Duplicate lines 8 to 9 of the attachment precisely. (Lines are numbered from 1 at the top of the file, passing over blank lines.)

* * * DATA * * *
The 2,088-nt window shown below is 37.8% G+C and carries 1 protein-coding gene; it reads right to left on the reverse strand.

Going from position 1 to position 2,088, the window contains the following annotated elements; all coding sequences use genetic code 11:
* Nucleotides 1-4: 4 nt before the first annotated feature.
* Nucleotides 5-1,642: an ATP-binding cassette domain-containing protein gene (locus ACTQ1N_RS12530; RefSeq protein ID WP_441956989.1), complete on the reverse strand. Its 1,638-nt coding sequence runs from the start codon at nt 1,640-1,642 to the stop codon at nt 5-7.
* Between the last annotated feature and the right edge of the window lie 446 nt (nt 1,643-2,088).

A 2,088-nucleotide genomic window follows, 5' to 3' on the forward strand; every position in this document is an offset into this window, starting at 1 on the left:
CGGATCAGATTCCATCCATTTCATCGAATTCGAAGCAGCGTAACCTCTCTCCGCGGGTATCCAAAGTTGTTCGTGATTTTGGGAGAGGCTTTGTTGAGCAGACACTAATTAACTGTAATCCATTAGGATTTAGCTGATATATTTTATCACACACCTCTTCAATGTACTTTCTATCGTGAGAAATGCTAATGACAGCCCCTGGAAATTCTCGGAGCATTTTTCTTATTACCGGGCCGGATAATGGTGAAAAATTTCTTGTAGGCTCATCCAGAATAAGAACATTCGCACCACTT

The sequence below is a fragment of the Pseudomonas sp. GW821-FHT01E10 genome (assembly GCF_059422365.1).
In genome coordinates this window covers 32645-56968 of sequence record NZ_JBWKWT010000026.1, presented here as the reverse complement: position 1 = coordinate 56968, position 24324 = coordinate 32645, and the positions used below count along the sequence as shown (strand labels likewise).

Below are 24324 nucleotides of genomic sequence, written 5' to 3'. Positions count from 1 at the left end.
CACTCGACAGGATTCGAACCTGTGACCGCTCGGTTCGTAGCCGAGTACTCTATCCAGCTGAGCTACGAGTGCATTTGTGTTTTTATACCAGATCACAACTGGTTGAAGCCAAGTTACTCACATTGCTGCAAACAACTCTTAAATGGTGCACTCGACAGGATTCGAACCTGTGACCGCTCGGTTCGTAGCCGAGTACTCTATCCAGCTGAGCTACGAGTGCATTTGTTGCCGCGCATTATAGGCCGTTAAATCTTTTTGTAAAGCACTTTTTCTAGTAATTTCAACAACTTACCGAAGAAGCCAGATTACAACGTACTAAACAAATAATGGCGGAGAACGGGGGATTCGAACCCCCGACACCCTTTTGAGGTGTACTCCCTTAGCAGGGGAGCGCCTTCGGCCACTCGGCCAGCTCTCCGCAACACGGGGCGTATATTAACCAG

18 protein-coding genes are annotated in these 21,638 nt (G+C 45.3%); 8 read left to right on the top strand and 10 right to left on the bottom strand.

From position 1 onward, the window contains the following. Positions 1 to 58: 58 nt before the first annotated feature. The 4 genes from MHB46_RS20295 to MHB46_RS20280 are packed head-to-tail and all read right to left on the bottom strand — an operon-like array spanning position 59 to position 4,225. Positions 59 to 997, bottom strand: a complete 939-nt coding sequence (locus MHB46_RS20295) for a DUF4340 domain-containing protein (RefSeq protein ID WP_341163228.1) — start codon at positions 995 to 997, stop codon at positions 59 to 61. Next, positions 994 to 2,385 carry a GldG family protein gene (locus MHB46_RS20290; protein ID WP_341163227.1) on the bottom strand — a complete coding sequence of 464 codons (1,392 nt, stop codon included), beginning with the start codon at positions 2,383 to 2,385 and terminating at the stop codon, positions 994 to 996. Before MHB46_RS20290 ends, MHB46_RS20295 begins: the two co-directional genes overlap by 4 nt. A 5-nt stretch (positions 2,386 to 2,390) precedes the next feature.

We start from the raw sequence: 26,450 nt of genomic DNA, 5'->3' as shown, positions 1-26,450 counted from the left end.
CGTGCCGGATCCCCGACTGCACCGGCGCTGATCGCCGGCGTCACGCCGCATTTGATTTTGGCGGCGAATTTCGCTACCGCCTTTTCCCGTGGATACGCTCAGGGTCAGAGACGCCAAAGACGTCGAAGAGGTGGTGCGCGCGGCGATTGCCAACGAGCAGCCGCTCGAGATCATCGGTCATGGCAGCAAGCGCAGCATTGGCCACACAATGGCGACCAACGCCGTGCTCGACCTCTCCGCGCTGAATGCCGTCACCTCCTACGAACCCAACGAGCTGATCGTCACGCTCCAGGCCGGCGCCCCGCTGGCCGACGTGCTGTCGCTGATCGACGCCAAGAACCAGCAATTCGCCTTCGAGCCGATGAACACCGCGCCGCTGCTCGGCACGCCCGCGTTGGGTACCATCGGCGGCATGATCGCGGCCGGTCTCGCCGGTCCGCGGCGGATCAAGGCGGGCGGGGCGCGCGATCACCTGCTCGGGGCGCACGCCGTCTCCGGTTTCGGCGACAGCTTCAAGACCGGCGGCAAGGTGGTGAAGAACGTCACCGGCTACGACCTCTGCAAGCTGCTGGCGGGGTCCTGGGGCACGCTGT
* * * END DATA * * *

The sequence below is a fragment of the Pseudomonas sp. GW821-FHT01E10 genome (assembly GCF_059422365.1).
In genome coordinates this window covers 32645-56968 of sequence record NZ_JBWKWT010000026.1, presented here as the reverse complement: position 1 = coordinate 56968, position 24324 = coordinate 32645, and the positions used below count along the sequence as shown (strand labels likewise).